Pharmacy chains continue to develop primary care venues

Retail medical sites have established primary care clinics, which are staffed by nurse practitioners and physician assistants.
Retail medical sites have established primary care clinics, which are staffed by nurse practitioners and physician assistants.

(HealthDay News) — Pharmacy chains are continuing to develop primary care venues within their stores, according to an article published in Medical Economics.

Retail medical sites have been expanding, with different approaches, all providing episodic care to those in need. CVS Pharmacy chains have been developing primary care venues within their stores, offering counseling for nutrition, weight loss, and smoking, as well as medical care; the health services are staffed by nurse practitioners or physician assistants, who can get advice from physicians. Walmart has established primary care clinics, providing a full-service primary care office staffed by nurse practitioners with primary care provider back-up.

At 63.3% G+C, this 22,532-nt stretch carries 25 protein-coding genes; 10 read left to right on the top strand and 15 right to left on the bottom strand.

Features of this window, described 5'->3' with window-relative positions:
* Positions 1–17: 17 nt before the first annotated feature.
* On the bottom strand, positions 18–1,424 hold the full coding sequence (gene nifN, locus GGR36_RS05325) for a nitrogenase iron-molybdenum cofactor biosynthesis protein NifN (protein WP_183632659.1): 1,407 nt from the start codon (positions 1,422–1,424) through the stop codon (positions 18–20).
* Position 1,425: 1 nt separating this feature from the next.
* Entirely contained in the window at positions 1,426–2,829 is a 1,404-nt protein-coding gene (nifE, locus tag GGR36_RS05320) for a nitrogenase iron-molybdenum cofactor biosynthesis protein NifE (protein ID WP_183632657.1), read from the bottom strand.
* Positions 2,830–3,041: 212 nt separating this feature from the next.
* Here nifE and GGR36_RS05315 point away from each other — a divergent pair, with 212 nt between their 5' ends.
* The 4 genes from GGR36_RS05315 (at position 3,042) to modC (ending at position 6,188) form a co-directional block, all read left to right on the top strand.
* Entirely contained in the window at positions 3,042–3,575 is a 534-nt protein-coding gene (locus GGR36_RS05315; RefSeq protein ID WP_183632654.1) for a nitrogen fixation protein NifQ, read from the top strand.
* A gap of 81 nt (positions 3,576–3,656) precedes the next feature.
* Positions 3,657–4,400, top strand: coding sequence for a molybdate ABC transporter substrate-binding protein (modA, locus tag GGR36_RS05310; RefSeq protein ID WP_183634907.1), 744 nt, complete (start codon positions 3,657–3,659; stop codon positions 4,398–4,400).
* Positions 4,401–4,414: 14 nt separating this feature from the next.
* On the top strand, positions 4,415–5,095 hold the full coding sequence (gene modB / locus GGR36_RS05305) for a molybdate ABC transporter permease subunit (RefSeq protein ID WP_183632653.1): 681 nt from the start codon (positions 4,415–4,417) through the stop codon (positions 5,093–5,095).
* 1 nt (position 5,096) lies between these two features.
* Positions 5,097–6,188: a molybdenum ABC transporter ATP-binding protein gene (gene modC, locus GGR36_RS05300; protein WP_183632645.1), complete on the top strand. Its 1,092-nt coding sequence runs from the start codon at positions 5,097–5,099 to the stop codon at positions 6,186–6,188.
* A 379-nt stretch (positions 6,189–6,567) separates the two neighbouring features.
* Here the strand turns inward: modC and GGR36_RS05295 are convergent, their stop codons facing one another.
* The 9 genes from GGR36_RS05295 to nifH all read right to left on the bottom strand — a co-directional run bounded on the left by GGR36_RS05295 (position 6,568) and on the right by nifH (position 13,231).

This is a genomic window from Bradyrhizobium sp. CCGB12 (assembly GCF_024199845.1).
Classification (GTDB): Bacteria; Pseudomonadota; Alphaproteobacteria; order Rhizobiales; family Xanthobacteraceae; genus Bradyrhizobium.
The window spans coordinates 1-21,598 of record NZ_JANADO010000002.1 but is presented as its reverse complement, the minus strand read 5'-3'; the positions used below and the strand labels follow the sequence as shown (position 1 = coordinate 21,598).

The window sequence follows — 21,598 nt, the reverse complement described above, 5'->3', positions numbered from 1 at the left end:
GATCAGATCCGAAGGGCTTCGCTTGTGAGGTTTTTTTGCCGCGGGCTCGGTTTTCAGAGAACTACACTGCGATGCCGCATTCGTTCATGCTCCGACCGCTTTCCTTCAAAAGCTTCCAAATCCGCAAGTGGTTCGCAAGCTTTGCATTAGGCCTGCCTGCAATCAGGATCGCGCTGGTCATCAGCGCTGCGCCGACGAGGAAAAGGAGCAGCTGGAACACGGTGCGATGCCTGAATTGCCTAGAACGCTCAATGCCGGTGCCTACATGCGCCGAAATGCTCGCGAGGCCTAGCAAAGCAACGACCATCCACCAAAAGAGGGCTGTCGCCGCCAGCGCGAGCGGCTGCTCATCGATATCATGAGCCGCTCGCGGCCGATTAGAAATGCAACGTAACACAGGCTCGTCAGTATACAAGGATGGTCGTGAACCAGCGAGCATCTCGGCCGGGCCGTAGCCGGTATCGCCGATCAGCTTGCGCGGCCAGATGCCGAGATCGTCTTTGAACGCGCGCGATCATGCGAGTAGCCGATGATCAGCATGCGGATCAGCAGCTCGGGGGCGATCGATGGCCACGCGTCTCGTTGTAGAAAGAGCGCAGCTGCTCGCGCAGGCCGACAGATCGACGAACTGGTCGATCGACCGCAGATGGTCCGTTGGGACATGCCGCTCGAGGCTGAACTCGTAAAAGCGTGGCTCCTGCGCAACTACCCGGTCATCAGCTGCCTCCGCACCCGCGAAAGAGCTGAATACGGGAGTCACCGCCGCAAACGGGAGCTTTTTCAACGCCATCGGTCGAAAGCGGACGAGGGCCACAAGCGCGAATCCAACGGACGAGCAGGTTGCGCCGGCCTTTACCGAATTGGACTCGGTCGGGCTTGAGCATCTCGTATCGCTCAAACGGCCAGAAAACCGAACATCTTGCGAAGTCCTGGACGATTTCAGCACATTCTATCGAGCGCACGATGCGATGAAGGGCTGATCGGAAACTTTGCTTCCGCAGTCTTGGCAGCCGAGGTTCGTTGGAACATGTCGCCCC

The expansion was partially driven by the Affordable Care Act, which has generated an increasing need for primary care although there are too few primary care providers. The retail clinics offer long opening hours and no need for an appointment.

Although some primary care providers and their professional associations have come out against pharmacy-based primary care, for many individuals this is the entry point into the health care system, according to the article.

Reference

  1. Schimpff Sc. Will retail take over primary care? Medical Economics. Published March 25, 2017. Accessed April 19, 2017.
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